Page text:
Though mindful of the pandemic, our family went to the beach this month, loading the car with food before we left, stopping only for gas, and holing up in a rented condo most of the time.
We planned to avoid the beach if it was too crowded to allow safe distance from everyone else. My wife said it would be enough to sit upstairs and listen to the tide.
A few minutes after arriving, we heard from the balcony the familiar lap of waves against the shore. In a broken time for the world, the murmur of the ocean, a soundtrack of summers we’ve shared for years, reminded us of what endures.
The beach was empty enough to welcome us in. Other guests traveled the boardwalk, rolling ice chests out to the sand. They spaced themselves from other families, the old sociability of summer giving way to the realities of contagion. There was quiet among the tourists, who often seemed as silent as pilgrims headed to prayer.
We rented lounge chairs and a couple of umbrellas, our little circle of shade an island on which we alone had become stranded. A sand crab sometimes poked out his head and, like a groundhog scared by his shadow, retreated beneath a dune. I wondered if this foretold six more weeks of summer.
It didn’t matter, since the calendar and the clock meant little to me at the beach. I had left my watch behind, not wanting to lose it in the sand. The watch wasn’t missed. My rumbling stomach told me the dinner hour. The slow march of heat across the morning let me know when to go inside. We set no alarms to nudge us from bed. Strong sun pierced the curtains each day, shaking us awake. There was no risk of napping too long at the water’s edge. The circling gulls and their hysterical cries kept us from falling hard into the deep well of sleep.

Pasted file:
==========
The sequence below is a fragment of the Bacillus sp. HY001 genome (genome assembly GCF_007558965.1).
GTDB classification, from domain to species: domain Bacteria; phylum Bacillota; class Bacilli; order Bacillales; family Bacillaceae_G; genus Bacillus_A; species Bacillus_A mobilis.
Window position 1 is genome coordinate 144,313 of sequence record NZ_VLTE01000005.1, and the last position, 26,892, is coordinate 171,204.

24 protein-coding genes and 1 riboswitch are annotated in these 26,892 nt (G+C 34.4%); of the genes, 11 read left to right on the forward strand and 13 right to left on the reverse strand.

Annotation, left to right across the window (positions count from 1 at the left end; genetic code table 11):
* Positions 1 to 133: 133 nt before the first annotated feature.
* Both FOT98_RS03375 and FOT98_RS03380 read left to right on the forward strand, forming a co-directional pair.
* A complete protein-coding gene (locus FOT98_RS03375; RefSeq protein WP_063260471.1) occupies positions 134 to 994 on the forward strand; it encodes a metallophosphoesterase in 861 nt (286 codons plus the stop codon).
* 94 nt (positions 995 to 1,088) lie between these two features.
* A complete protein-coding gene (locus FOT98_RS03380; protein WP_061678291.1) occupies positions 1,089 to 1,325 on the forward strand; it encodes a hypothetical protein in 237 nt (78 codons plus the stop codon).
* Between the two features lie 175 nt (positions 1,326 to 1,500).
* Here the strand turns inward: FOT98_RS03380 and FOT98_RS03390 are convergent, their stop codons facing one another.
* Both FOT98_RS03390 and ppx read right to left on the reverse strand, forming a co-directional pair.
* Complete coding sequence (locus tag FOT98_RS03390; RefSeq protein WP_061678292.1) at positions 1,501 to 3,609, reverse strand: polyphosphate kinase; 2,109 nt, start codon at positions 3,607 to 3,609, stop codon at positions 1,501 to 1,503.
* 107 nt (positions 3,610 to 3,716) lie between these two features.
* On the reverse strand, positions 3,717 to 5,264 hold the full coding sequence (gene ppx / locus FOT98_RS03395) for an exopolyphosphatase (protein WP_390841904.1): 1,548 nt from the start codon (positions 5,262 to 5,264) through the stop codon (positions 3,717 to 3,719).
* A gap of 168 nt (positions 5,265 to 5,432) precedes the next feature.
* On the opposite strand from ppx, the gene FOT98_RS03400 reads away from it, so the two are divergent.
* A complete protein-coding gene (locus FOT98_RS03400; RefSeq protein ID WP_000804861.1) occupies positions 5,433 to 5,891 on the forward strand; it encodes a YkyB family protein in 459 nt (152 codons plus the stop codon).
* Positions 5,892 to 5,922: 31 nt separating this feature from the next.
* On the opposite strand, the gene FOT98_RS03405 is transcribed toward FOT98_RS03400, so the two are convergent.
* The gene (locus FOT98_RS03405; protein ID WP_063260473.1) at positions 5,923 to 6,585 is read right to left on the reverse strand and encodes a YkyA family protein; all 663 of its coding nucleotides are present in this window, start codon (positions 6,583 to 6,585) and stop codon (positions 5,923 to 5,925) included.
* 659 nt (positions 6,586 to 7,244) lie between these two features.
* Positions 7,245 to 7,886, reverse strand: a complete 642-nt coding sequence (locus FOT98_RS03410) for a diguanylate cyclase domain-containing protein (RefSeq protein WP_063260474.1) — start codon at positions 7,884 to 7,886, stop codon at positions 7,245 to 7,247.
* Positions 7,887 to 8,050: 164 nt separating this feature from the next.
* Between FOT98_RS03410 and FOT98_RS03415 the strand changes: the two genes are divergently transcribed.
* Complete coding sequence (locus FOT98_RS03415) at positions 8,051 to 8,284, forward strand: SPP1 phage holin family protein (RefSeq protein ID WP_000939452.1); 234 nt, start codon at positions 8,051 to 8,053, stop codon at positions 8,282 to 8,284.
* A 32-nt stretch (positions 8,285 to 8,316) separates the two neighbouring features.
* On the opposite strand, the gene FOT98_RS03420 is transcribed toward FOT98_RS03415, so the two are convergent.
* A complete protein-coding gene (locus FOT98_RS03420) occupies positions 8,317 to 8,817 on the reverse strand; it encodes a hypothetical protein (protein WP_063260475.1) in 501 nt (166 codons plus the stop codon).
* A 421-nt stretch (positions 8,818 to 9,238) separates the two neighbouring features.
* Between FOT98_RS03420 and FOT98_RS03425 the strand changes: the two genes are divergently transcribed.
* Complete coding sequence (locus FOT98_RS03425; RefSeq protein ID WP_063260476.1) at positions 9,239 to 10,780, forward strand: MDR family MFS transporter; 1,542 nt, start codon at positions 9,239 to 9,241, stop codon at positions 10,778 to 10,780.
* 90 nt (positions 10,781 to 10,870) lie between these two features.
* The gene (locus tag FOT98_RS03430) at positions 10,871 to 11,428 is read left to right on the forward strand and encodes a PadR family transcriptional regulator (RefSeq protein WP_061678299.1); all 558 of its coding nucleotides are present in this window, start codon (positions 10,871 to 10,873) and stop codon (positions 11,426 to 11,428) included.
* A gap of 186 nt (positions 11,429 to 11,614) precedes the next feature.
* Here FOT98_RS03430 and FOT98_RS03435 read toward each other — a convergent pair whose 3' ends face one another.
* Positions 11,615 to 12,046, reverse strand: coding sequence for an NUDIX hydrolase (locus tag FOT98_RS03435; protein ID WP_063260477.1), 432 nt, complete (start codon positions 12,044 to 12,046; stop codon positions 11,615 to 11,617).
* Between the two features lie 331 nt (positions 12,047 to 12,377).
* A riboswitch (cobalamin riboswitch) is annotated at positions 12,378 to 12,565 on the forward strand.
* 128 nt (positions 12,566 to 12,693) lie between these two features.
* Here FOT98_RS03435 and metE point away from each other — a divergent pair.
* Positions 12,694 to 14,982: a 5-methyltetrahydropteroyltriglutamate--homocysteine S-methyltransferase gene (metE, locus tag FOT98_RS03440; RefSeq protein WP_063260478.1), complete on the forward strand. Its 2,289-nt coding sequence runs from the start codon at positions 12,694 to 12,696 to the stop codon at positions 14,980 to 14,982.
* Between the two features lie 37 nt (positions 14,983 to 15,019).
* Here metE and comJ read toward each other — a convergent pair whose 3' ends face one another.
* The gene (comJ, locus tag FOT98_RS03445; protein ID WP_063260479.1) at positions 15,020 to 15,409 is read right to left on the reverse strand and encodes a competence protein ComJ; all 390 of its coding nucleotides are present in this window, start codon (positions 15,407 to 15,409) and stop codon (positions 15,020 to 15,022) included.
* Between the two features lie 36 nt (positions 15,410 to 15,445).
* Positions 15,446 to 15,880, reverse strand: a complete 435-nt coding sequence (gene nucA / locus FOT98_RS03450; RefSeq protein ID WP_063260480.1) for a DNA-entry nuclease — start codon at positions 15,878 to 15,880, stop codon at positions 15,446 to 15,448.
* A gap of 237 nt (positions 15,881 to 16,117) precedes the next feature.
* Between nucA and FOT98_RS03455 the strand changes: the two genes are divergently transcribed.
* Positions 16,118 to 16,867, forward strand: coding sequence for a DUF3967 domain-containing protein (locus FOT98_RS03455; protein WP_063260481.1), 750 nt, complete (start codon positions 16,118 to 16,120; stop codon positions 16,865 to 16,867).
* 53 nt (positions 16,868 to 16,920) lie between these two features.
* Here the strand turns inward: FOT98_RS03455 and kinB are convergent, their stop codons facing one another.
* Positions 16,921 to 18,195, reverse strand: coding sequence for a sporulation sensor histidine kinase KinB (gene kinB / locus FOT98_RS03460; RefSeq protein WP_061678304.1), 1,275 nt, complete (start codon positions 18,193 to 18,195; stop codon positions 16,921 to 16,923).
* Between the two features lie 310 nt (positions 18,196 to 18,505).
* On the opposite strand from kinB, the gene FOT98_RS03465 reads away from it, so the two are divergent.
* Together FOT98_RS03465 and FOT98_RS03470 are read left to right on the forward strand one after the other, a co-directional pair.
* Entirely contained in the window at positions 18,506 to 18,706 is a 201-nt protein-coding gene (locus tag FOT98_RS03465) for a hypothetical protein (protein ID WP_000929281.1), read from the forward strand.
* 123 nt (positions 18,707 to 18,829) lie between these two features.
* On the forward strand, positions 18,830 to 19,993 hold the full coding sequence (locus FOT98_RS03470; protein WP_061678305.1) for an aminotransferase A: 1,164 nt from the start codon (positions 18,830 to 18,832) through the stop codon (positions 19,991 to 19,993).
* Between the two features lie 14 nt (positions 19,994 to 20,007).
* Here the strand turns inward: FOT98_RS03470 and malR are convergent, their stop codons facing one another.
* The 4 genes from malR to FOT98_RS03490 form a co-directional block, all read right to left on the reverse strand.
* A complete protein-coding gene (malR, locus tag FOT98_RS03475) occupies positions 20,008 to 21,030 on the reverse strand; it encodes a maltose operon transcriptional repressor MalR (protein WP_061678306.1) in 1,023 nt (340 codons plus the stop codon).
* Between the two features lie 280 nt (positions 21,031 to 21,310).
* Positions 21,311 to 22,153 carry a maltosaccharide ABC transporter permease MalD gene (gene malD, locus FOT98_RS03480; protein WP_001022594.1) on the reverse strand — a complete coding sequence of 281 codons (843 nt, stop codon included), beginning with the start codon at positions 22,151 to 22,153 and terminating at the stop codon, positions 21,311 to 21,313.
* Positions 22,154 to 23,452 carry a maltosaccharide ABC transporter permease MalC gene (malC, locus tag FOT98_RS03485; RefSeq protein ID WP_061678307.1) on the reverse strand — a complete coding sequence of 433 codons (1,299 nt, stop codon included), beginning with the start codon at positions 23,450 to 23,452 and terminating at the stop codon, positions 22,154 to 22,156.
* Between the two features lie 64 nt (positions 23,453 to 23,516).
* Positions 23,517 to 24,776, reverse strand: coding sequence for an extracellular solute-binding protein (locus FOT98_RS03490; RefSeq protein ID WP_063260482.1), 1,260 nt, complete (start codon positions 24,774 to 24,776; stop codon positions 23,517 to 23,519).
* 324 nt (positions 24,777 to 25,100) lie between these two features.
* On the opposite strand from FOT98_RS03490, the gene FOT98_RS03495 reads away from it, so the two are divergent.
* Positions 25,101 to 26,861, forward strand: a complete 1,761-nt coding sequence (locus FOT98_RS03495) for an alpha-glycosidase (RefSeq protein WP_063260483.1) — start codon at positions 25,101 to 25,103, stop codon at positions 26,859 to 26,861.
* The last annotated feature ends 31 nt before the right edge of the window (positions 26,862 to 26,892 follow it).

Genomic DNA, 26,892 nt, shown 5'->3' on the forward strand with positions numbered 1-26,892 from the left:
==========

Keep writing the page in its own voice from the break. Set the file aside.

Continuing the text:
Sometimes, to cool myself, I stood for long stretches in the surf. One afternoon, when the sea was as calm and flat as a mirror, I felt tiny tugs at my calves. In the clear water below, I spotted a school of small fish, their silver scales shimmering like coins in a fountain. Maybe mistaking my hairy old legs for a bit of seaweed, they worked their cold little lips across my skin. The odd moment reminded me what I’ve been learning in months marked by homebound confinement — namely, that life can still be interesting when you stand still.
On our final night at the beach, the electricity went off for an hour. The grounds outside were black, except for pinpricks of light from beachgoers working their way inside. Their flashlights, winking like fireflies, brought home to me the strange year we’ve had — a legion threading through the darkness, not quite sure of its path, but moving nonetheless.